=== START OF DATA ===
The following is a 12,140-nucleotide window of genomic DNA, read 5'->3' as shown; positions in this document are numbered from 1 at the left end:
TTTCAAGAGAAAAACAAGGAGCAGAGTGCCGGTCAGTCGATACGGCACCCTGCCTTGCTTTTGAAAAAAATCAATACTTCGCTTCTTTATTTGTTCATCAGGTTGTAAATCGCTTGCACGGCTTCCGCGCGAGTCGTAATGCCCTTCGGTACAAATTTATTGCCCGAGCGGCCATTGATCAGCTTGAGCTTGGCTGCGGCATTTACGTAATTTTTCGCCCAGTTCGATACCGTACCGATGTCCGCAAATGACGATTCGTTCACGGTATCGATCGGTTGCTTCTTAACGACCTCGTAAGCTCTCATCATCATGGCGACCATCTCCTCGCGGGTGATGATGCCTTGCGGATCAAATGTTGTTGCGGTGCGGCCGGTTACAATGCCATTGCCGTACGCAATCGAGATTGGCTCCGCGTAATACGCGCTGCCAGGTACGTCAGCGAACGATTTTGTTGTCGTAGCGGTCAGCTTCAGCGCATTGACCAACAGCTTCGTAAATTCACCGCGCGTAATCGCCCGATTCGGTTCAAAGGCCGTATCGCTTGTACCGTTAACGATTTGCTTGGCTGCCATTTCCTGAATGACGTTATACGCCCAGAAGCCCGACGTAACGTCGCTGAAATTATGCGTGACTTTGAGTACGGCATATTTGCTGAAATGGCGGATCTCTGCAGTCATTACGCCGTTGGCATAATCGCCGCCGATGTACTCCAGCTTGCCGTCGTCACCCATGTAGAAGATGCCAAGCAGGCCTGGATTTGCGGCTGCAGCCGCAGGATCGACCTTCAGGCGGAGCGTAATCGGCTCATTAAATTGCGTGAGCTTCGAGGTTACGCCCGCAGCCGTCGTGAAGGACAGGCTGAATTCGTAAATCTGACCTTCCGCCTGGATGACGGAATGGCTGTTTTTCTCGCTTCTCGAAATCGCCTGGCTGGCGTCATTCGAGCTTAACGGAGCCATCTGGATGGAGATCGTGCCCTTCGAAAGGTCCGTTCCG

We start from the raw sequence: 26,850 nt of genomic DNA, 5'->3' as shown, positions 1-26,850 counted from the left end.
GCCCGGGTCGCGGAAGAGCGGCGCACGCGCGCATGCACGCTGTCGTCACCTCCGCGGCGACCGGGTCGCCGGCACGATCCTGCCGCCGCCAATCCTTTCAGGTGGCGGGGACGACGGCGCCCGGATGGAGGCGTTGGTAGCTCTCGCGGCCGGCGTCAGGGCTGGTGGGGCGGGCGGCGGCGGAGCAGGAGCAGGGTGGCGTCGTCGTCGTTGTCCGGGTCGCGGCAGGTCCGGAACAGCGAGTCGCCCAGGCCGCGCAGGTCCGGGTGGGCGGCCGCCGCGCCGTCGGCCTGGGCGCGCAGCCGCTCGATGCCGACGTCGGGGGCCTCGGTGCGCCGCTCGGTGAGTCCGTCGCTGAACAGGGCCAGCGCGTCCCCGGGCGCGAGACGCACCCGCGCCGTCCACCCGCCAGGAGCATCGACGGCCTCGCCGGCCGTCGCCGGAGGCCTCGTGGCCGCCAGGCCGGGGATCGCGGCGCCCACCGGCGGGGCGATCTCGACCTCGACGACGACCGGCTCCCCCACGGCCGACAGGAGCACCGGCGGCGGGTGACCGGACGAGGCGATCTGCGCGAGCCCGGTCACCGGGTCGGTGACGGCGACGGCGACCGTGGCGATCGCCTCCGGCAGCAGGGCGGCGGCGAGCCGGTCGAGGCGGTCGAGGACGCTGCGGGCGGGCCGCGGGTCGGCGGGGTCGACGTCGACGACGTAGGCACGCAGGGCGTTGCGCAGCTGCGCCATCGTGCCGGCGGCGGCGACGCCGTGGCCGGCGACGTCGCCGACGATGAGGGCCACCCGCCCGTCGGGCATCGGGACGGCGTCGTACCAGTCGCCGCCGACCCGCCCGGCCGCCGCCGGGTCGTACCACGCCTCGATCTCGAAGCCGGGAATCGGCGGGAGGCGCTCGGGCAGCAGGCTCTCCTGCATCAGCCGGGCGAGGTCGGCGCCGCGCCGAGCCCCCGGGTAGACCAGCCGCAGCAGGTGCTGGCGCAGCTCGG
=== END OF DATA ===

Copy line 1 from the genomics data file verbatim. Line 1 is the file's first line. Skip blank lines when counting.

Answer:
The following is a 12,140-nucleotide window of genomic DNA, read 5'->3' as shown; positions in this document are numbered from 1 at the left end: